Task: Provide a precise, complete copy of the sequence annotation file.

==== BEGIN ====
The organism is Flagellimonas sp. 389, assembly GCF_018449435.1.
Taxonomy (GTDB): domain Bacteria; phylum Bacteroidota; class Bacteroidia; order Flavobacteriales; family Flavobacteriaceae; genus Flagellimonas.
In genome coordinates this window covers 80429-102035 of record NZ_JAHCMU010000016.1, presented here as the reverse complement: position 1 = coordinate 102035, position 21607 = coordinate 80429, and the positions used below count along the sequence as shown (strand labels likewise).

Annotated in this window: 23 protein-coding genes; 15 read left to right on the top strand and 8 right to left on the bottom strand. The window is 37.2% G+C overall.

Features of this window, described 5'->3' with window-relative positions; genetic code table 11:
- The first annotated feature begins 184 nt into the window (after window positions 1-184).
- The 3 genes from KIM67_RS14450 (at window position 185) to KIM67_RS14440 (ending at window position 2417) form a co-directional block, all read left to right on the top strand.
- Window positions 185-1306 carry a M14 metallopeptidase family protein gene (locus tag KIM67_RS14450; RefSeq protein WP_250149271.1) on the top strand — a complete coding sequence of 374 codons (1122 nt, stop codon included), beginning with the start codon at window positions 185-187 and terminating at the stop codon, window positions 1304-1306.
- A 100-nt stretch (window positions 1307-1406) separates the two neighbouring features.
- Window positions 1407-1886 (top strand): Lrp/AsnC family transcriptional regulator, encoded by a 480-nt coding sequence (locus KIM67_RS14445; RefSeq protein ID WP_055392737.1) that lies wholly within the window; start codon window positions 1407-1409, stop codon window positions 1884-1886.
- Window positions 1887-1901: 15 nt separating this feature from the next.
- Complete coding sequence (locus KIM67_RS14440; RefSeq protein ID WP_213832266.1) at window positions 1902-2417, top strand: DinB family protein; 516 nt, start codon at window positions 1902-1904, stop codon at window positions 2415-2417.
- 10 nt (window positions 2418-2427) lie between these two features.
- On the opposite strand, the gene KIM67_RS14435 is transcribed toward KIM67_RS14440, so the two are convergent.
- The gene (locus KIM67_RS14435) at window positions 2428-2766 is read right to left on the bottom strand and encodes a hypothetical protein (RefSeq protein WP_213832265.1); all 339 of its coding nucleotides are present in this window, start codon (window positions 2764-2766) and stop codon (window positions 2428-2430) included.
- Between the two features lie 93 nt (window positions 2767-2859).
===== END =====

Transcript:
The organism is Flagellimonas sp. 389, assembly GCF_018449435.1.
Taxonomy (GTDB): domain Bacteria; phylum Bacteroidota; class Bacteroidia; order Flavobacteriales; family Flavobacteriaceae; genus Flagellimonas.
In genome coordinates this window covers 80429-102035 of record NZ_JAHCMU010000016.1, presented here as the reverse complement: position 1 = coordinate 102035, position 21607 = coordinate 80429, and the positions used below count along the sequence as shown (strand labels likewise).

Annotated in this window: 23 protein-coding genes; 15 read left to right on the top strand and 8 right to left on the bottom strand. The window is 37.2% G+C overall.

Features of this window, described 5'->3' with window-relative positions; genetic code table 11:
- The first annotated feature begins 184 nt into the window (after window positions 1-184).
- The 3 genes from KIM67_RS14450 (at window position 185) to KIM67_RS14440 (ending at window position 2417) form a co-directional block, all read left to right on the top strand.
- Window positions 185-1306 carry a M14 metallopeptidase family protein gene (locus tag KIM67_RS14450; RefSeq protein WP_250149271.1) on the top strand — a complete coding sequence of 374 codons (1122 nt, stop codon included), beginning with the start codon at window positions 185-187 and terminating at the stop codon, window positions 1304-1306.
- A 100-nt stretch (window positions 1307-1406) separates the two neighbouring features.
- Window positions 1407-1886 (top strand): Lrp/AsnC family transcriptional regulator, encoded by a 480-nt coding sequence (locus KIM67_RS14445; RefSeq protein ID WP_055392737.1) that lies wholly within the window; start codon window positions 1407-1409, stop codon window positions 1884-1886.
- Window positions 1887-1901: 15 nt separating this feature from the next.
- Complete coding sequence (locus KIM67_RS14440; RefSeq protein ID WP_213832266.1) at window positions 1902-2417, top strand: DinB family protein; 516 nt, start codon at window positions 1902-1904, stop codon at window positions 2415-2417.
- 10 nt (window positions 2418-2427) lie between these two features.
- On the opposite strand, the gene KIM67_RS14435 is transcribed toward KIM67_RS14440, so the two are convergent.
- The gene (locus KIM67_RS14435) at window positions 2428-2766 is read right to left on the bottom strand and encodes a hypothetical protein (RefSeq protein WP_213832265.1); all 339 of its coding nucleotides are present in this window, start codon (window positions 2764-2766) and stop codon (window positions 2428-2430) included.
- Between the two features lie 93 nt (window positions 2767-2859).